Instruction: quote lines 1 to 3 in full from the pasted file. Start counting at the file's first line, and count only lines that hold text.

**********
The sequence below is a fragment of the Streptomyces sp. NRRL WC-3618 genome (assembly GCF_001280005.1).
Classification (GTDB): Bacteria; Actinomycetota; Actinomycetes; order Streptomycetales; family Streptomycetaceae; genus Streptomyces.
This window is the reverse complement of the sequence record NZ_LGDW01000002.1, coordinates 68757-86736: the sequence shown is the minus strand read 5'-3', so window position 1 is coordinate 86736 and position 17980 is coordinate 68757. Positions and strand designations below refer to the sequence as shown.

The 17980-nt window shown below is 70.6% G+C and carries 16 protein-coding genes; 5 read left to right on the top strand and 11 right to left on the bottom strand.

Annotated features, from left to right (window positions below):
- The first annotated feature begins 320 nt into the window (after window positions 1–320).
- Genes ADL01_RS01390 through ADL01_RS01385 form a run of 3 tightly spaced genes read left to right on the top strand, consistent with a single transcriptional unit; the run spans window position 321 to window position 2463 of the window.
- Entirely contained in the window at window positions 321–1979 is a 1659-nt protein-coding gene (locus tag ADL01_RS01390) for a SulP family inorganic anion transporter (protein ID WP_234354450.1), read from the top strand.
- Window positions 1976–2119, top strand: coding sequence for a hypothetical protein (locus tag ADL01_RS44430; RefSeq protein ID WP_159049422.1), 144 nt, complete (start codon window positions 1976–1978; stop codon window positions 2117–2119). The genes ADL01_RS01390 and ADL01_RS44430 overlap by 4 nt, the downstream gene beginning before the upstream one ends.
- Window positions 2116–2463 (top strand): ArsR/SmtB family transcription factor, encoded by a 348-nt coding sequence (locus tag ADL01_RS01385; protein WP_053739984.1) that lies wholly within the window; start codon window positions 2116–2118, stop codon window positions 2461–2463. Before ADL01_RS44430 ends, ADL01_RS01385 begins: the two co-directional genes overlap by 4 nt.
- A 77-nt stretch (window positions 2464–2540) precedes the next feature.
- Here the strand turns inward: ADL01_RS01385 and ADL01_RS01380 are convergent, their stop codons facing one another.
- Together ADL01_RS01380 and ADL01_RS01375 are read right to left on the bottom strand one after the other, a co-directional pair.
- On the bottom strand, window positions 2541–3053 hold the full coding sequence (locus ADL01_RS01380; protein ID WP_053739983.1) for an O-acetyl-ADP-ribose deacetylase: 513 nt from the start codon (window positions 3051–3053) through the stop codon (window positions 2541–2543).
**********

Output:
The sequence below is a fragment of the Streptomyces sp. NRRL WC-3618 genome (assembly GCF_001280005.1).
Classification (GTDB): Bacteria; Actinomycetota; Actinomycetes; order Streptomycetales; family Streptomycetaceae; genus Streptomyces.
This window is the reverse complement of the sequence record NZ_LGDW01000002.1, coordinates 68757-86736: the sequence shown is the minus strand read 5'-3', so window position 1 is coordinate 86736 and position 17980 is coordinate 68757. Positions and strand designations below refer to the sequence as shown.